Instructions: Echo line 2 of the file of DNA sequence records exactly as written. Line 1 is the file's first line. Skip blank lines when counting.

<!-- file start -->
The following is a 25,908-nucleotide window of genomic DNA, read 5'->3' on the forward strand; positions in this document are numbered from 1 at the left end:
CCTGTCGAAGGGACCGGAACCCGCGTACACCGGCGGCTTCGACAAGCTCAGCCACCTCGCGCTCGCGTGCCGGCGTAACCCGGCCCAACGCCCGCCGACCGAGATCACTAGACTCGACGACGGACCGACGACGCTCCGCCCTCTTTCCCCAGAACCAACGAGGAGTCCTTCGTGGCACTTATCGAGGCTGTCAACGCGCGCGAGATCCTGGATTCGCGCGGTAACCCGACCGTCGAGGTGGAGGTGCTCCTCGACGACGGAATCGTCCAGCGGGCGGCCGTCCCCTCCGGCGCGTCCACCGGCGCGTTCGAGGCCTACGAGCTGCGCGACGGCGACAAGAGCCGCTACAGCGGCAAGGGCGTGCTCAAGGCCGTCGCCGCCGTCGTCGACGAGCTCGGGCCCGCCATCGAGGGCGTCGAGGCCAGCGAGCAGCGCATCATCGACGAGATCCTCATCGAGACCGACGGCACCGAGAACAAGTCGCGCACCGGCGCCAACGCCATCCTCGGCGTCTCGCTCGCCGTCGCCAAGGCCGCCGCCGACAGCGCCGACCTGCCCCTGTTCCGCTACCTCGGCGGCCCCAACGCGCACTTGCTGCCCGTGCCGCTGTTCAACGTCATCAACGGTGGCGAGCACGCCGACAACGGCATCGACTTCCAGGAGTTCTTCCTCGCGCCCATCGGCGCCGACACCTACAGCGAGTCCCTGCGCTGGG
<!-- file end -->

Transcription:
CCTGTCGAAGGGACCGGAACCCGCGTACACCGGCGGCTTCGACAAGCTCAGCCACCTCGCGCTCGCGTGCCGGCGTAACCCGGCCCAACGCCCGCCGACCGAGATCACTAGACTCGACGACGGACCGACGACGCTCCGCCCTCTTTCCCCAGAACCAACGAGGAGTCCTTCGTGGCACTTATCGAGGCTGTCAACGCGCGCGAGATCCTGGATTCGCGCGGTAACCCGACCGTCGAGGTGGAGGTGCTCCTCGACGACGGAATCGTCCAGCGGGCGGCCGTCCCCTCCGGCGCGTCCACCGGCGCGTTCGAGGCCTACGAGCTGCGCGACGGCGACAAGAGCCGCTACAGCGGCAAGGGCGTGCTCAAGGCCGTCGCCGCCGTCGTCGACGAGCTCGGGCCCGCCATCGAGGGCGTCGAGGCCAGCGAGCAGCGCATCATCGACGAGATCCTCATCGAGACCGACGGCACCGAGAACAAGTCGCGCACCGGCGCCAACGCCATCCTCGGCGTCTCGCTCGCCGTCGCCAAGGCCGCCGCCGACAGCGCCGACCTGCCCCTGTTCCGCTACCTCGGCGGCCCCAACGCGCACTTGCTGCCCGTGCCGCTGTTCAACGTCATCAACGGTGGCGAGCACGCCGACAACGGCATCGACTTCCAGGAGTTCTTCCTCGCGCCCATCGGCGCCGACACCTACAGCGAGTCCCTGCGCTGGG